Yesterday the FCC went through with what must be one of Obama’s top priorities– controlling the internet where those of us who are critical of him can speak freely almost completely unchecked.
Democrats love the new FCC rule
The Democratic Party of New Mexico (which supports the FCC’s new rules) has more:
Rules Will Preserve the Internet as a Platform for Innovation, Free Expression and Economic Growth
Ending lingering uncertainty about the future of the Open Internet, the Federal Communications Commission today set sustainable rules of the roads that will protect free expression and innovation on the Internet and promote investment in the nation’s broadband networks.
The FCC has long been committed to protecting and promoting an Internet that nurtures freedom of speech and expression, supports innovation and commerce, and incentivizes expansion and investment by America’s broadband providers. But the agency’s attempts to implement enforceable, sustainable rules to protect the Open Internet have been twice struck down by the courts.
Rush Limbaugh weighs in
‘Net neutrality’ is as honest a name for that as ‘the Affordable Care Act’ was for Obamacare. – Limbaugh
Where’s Congress? And where’s New Mexico’s Republican congressman?
Yesterday California Congressman Darrell Issa weighed in via Facebook:
We’ve heard these lines somewhere before. It is incredible to me that anybody would suggest with a straight face that turning the reins of the internet over to the government will somehow lead to increased freedom and flexibility.
“Net Neutrality” has all the hallmarks of an Obama policy: a lack of transparency throughout the process, a glossy public relations campaign that seeks to mask the reality of the proposal, and guarantees that, if successful, the government’s hand will reach ever-further into Americans’ lives.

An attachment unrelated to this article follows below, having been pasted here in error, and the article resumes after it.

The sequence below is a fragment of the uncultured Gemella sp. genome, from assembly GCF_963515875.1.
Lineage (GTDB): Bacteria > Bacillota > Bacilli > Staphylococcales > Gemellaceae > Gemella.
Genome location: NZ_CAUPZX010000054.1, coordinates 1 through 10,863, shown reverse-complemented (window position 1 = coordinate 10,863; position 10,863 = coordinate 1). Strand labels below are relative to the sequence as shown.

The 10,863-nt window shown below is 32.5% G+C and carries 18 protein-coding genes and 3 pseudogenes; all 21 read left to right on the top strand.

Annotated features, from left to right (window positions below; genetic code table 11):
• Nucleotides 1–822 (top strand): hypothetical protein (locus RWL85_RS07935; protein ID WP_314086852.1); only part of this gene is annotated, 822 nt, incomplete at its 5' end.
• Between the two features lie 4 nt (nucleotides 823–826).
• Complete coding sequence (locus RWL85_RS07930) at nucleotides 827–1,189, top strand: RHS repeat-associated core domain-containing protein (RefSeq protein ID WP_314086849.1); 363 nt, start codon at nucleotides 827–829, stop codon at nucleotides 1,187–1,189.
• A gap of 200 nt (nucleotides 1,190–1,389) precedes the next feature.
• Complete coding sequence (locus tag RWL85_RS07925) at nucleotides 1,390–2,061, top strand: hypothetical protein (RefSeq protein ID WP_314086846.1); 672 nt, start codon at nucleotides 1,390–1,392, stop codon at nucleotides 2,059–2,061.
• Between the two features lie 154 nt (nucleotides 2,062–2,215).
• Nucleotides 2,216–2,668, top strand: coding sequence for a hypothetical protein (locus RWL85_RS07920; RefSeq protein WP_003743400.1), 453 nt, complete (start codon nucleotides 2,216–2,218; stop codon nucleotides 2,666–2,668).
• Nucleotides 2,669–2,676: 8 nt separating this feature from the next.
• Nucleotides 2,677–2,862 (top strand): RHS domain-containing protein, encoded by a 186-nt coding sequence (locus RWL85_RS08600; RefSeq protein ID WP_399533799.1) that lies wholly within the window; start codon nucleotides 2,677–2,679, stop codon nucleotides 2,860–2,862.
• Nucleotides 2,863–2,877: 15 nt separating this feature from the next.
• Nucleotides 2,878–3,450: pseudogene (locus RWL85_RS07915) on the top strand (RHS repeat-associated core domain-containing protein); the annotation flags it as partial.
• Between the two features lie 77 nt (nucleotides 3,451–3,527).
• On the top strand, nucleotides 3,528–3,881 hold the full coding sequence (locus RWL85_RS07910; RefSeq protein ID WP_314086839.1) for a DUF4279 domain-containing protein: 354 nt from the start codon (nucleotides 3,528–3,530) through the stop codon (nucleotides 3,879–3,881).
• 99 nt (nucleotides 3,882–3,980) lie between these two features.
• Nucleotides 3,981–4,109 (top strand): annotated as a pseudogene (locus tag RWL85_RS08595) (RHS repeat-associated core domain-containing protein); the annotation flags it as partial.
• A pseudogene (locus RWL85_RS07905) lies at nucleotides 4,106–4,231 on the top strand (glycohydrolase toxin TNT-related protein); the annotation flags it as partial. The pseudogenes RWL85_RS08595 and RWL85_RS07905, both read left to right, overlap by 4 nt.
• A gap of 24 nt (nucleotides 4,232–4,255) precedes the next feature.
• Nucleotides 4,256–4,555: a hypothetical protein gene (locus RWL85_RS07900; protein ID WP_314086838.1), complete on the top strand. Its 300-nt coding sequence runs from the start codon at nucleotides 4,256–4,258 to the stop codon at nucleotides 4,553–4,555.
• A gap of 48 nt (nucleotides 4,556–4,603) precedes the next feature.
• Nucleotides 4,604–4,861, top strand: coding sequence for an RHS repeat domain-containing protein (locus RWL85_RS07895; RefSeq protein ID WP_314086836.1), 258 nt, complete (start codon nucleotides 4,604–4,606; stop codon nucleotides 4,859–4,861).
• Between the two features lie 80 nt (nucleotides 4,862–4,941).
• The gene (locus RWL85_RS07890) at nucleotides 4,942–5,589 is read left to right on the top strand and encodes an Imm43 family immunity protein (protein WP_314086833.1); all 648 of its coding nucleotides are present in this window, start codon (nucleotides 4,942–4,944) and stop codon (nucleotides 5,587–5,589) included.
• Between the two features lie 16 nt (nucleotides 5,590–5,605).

But where is the rest of congress? Where is Congressman Steve Pearce who touts himself as conservative (the supposedly “liberty and freedom-loving” Otero County fans of his should be raising
hell havoc over this!).
I thought Steven Crowder explained “Net Neutrality” admirably in this video:
What will Net Neutrality mean for you and me?
Personally, I’m concerned about what this means for every-day people and small blog writers with blog’s like this. Why should government control the internet? And for that matter what gives government the “right”?
Many people, who know the issue much better and can speak on it in a much more element manner than what is shared here, feel that this “neutrality” is not all fun and games. They believe that beneath the peaceful name and politically correct facade there’s something that will give the Googles of the world more power, while crushing voices that push against the current.
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